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1 min.
changing times

BEFORE Uber Spinning at Psycle Pub crawl in Bermondsey A red eye from Heathrow Pret’s egg and spinach protein pot Dinner and a film Buying travel insurance Eating pizza in Naples A regular brunch spot Learning to ski Texting your mum Starting a new job Stocking your drinks trolley Breakfast in bed Wondering whether to get a fringe Saving for a wrist watch Spa going Driving home from France with a case of grower Champagne Brogues from Jermyn Street Fleabag People watching A proposal on a deserted island Destination weddings Upgrading your jewellery Sending roses Joining a gym Peggy Porschen cupcakes Mid-century modern Skinny jeans A You Tube smokey-eye tutorial Blow drying Reorganising your wardrobe Avocado toast Intermittent fasting Playlists Netflix Keeping your end up AFTER Lime e-bike Wild swimming on Hampstead Heath Wine-and-cheese barge tour on Regent’s Canal The 6.37am train from Paddington to Penzance Pret coffee subscription Deliveroo and three episodes of Ted Lasso Buying art Eating pizza from Homeslice A regular picnic spot Learning to knit FaceTiming your mum Starting a new business Stocking your tea caddy A…

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5 min.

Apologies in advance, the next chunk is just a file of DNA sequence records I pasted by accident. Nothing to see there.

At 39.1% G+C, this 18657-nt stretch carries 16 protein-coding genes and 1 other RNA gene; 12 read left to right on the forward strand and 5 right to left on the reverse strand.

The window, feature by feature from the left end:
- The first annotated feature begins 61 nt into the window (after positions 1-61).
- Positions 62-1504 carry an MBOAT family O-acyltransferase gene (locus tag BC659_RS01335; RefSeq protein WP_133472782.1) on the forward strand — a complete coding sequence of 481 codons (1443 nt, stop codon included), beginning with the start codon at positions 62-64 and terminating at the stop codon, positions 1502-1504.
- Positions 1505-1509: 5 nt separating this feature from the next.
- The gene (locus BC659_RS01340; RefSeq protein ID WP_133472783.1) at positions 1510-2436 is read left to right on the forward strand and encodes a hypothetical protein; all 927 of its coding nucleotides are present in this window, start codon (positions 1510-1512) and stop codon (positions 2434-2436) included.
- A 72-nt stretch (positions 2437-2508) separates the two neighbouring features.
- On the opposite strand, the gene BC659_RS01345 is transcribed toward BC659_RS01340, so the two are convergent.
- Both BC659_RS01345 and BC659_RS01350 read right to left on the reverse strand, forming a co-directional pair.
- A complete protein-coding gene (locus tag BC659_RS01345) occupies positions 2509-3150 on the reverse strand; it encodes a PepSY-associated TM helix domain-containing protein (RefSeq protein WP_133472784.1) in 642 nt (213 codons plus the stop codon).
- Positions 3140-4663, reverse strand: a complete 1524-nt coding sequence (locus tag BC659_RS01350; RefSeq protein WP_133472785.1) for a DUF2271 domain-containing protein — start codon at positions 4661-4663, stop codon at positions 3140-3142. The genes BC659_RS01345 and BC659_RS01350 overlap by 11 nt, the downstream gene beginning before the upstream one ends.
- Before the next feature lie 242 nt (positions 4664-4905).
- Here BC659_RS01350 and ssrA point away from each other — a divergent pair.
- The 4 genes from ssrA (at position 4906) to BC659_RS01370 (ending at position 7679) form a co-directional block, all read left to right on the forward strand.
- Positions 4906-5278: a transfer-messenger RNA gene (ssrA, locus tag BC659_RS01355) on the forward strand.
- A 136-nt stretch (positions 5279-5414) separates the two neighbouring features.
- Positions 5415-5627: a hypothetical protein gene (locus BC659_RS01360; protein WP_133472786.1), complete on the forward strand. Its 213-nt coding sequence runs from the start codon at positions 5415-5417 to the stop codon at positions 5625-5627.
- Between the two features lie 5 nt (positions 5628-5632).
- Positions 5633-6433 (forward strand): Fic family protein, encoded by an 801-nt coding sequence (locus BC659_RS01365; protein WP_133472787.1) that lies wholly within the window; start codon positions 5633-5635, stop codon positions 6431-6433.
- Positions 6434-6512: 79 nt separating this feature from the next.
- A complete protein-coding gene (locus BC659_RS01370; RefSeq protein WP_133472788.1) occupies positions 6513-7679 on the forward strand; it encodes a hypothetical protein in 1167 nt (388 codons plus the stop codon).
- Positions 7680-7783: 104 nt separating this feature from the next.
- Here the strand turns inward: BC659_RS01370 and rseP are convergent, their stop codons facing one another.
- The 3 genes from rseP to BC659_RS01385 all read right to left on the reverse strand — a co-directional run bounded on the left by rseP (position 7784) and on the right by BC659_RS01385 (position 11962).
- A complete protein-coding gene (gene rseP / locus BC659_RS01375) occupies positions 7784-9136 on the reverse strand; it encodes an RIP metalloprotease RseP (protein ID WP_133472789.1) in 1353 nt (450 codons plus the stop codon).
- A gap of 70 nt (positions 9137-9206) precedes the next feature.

strictly ballroom

IN the autumn of 1931, invitations went out for a housewarming at Claridge’s. It was a mild Tuesday in November and guests arrived at the private entrance on Brook Street in the glittering Mayfair dark. The British Porcelain Ball began fashionably at 10pm (supper at 11:30pm; buffet at 12:30am; carriages at 3:00am) and it was the inaugural event in the hotel’s newly built Art Deco ballroom. The extension had been beneath a pile of proverbial bricks and dust, overseen by the architect Oswald Milne, for two years. By the time it was finished, the Great Depression had flattened the effervescence of the 1920s, making the antics of the Bright Young Things at parties such as this one—idealised in the past decade—look like so many boondoggles against a backdrop of mass…

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3 min.
petroc trelawny

Where is home in London? On the borders of Primrose Hill and Camden Town. I bought my first flat in Gloucester Crescent in 1994 and it was an amazing time, because Jonathan Miller was there, Alan Bennett, Alice Thomas Ellis, Max Stafford-Clark—the ‘Lady in the Van’ had only died a few years before. Every day you saw Mr Bennett cycling off to Marks & Spencer to buy his supper. Then I moved about 250 yards across the railway tracks. I’m on the top of a 1960s block with a view over Regent’s Park and greenery and trees, if you crane your neck. What is your morning routine? When I get up at 4.40am, I have a mixture of 50% Irish Breakfast/50% Lapsang, which I buy in brown paper bags from the Algerian Coffee…